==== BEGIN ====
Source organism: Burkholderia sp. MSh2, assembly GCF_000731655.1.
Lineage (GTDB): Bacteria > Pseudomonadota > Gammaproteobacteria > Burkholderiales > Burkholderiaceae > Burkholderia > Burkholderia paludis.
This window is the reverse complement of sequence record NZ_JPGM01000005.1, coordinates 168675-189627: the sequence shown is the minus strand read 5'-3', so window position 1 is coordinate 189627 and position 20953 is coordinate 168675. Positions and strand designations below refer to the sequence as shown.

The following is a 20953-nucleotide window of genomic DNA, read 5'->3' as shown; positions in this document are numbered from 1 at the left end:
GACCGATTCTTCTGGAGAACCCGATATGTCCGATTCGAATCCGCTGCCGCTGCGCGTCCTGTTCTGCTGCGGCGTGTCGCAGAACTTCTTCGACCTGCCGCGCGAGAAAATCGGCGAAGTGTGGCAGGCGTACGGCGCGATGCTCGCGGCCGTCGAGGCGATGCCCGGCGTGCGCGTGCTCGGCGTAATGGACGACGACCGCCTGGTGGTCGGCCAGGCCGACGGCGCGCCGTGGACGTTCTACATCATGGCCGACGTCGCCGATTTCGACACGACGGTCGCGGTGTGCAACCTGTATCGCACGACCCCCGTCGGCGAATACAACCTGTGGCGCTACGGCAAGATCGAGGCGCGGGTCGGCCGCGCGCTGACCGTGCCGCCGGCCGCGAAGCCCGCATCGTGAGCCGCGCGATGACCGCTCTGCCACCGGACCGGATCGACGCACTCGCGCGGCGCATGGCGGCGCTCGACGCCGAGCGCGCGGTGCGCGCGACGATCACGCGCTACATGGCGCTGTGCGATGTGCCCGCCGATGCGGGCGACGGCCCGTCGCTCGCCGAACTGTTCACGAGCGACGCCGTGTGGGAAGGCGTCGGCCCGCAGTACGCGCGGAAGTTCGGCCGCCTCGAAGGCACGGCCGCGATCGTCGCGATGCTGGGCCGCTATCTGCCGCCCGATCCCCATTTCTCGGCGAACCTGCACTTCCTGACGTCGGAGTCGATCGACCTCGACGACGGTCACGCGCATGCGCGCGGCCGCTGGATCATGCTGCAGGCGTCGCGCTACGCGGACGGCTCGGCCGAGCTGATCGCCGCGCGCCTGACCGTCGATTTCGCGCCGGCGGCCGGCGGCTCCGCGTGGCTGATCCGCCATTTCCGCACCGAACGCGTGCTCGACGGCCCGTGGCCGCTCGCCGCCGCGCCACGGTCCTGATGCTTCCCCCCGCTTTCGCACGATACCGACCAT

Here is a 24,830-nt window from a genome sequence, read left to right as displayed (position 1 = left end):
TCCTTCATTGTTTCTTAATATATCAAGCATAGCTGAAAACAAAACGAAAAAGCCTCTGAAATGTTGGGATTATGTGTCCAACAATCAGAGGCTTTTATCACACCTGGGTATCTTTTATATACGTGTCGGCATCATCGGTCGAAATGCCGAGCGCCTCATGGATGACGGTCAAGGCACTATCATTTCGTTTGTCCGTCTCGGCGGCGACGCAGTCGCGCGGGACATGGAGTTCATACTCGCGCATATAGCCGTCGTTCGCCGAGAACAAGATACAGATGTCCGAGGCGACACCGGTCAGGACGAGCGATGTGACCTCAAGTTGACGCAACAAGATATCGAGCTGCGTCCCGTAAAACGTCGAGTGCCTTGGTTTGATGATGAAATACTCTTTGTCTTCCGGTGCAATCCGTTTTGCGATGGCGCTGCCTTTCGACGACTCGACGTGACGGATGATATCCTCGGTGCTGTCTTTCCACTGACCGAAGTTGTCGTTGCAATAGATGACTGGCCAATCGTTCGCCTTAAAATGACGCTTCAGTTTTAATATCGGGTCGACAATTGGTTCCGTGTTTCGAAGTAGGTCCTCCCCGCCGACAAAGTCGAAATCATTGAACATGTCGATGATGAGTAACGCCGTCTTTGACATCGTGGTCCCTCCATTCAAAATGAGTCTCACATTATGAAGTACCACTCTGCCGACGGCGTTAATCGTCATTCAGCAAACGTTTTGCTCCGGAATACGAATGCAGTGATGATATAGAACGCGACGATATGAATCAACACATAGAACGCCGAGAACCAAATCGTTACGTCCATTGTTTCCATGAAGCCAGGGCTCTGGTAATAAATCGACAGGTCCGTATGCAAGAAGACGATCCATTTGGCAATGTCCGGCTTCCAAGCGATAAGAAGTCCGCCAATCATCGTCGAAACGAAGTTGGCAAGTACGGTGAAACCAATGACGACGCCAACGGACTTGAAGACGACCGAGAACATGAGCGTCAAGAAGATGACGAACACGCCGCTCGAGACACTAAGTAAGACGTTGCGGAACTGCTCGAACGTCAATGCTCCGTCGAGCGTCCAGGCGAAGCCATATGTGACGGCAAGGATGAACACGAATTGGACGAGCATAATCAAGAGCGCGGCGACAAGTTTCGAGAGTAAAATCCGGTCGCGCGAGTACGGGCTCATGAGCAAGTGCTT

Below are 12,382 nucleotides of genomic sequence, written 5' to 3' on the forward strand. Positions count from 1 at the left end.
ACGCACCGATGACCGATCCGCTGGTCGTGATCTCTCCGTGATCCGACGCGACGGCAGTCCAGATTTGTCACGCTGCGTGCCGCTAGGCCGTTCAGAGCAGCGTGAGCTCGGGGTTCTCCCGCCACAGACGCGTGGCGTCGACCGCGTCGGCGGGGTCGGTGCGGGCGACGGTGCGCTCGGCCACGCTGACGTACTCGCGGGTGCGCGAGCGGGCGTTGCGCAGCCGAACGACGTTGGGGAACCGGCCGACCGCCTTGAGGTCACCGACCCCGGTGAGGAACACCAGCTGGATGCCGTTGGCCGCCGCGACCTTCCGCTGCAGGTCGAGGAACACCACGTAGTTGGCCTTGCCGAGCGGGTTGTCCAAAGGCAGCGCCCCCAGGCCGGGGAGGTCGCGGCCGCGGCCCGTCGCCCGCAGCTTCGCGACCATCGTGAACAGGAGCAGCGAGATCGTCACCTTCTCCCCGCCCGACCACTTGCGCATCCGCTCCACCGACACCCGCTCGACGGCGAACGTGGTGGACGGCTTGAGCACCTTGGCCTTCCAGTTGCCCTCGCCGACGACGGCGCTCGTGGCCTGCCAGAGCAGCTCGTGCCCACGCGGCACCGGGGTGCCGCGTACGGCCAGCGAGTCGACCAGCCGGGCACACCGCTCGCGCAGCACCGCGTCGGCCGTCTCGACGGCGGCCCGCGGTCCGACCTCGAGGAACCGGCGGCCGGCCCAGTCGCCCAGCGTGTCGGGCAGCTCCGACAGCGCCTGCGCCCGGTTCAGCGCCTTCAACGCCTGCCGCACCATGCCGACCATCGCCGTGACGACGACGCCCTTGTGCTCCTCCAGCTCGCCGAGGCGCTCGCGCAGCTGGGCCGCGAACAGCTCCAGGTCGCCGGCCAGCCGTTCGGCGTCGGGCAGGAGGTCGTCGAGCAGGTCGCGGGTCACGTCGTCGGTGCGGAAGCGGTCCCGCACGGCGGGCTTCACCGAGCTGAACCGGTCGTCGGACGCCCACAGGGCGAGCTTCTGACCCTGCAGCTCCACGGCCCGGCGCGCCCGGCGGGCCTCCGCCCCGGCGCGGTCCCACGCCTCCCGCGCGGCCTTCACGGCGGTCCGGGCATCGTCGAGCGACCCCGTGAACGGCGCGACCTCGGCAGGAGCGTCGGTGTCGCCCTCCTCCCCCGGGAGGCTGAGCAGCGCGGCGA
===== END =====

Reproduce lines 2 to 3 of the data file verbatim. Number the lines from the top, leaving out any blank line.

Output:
Lineage (GTDB): Bacteria > Pseudomonadota > Gammaproteobacteria > Burkholderiales > Burkholderiaceae > Burkholderia > Burkholderia paludis.
This window is the reverse complement of sequence record NZ_JPGM01000005.1, coordinates 168675-189627: the sequence shown is the minus strand read 5'-3', so window position 1 is coordinate 189627 and position 20953 is coordinate 168675. Positions and strand designations below refer to the sequence as shown.